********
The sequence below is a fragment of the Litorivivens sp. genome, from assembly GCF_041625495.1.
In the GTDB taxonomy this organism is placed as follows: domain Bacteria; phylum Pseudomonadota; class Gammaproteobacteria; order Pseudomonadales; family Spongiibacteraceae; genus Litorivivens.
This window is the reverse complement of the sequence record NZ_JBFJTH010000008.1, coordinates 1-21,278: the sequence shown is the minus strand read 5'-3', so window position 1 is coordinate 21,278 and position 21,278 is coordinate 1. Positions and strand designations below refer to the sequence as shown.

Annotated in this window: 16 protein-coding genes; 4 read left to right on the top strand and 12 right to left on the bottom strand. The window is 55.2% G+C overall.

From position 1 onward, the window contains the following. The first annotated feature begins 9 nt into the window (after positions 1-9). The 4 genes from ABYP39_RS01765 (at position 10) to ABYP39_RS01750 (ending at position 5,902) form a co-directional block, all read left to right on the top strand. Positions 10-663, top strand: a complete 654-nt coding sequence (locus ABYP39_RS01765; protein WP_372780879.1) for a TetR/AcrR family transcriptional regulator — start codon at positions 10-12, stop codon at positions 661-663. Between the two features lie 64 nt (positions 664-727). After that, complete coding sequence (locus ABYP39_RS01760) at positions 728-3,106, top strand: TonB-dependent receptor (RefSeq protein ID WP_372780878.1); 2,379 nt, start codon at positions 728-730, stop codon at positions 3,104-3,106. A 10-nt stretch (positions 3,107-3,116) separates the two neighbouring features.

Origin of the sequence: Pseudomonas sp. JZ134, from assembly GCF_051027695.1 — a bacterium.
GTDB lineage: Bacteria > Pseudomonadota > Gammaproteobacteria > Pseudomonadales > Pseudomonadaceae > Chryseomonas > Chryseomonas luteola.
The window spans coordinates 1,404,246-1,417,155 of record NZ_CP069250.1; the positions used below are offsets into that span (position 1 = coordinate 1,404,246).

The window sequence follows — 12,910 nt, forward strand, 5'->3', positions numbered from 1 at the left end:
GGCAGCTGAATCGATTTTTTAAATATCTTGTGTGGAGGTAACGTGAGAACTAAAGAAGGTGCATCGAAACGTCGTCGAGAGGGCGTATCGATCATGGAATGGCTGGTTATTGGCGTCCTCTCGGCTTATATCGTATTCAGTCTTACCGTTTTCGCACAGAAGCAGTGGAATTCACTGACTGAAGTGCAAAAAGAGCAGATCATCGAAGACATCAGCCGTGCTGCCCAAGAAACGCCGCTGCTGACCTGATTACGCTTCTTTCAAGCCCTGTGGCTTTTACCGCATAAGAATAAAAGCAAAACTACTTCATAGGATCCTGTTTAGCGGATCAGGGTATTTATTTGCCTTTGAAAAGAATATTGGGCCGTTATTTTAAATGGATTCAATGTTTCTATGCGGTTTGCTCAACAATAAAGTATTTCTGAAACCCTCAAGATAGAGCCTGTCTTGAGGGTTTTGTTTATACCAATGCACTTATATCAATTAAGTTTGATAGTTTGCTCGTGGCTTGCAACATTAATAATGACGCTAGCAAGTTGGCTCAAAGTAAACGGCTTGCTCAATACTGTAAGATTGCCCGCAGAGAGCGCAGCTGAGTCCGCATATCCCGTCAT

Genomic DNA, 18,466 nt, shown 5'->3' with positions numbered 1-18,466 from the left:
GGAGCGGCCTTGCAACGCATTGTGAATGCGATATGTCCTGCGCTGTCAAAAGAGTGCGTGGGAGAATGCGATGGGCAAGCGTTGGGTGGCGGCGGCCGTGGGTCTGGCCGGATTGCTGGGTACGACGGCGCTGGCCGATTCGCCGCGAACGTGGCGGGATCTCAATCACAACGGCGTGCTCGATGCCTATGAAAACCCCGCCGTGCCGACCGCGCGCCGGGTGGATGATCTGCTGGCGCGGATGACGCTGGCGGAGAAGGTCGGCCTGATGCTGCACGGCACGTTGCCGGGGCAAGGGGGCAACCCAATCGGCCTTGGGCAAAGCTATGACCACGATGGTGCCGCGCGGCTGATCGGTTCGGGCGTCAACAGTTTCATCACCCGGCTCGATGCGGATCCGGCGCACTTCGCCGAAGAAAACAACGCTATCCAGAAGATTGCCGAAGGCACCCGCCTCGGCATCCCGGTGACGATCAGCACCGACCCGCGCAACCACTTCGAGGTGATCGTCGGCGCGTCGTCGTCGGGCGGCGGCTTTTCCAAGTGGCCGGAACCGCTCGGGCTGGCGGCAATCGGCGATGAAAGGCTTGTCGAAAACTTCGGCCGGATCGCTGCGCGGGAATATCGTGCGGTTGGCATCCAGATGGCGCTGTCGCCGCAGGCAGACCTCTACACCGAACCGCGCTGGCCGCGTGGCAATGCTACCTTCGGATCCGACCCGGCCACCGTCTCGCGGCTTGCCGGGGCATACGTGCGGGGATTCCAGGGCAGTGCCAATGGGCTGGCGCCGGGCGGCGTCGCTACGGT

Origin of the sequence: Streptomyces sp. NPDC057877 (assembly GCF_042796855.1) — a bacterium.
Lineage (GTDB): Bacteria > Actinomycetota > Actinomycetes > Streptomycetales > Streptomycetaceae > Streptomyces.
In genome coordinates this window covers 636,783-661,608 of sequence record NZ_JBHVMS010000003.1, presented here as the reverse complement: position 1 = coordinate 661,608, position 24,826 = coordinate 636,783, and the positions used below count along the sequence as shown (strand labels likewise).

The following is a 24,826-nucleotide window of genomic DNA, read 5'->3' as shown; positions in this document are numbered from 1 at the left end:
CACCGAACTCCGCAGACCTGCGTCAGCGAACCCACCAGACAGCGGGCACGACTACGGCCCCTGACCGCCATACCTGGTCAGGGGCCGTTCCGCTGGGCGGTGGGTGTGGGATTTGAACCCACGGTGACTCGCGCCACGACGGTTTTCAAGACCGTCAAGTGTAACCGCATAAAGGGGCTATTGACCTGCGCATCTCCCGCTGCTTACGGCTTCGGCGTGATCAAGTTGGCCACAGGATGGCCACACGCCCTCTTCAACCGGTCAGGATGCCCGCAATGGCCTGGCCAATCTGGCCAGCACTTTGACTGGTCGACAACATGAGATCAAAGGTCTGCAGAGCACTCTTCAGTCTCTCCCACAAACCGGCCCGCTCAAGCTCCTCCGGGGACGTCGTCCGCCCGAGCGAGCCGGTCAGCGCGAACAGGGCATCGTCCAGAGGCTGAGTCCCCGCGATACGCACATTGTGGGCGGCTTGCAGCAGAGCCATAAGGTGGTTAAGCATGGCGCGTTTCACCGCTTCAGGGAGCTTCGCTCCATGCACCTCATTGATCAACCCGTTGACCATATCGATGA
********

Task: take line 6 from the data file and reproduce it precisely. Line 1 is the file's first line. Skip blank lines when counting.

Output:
Origin of the sequence: Pseudomonas sp. JZ134, from assembly GCF_051027695.1 — a bacterium.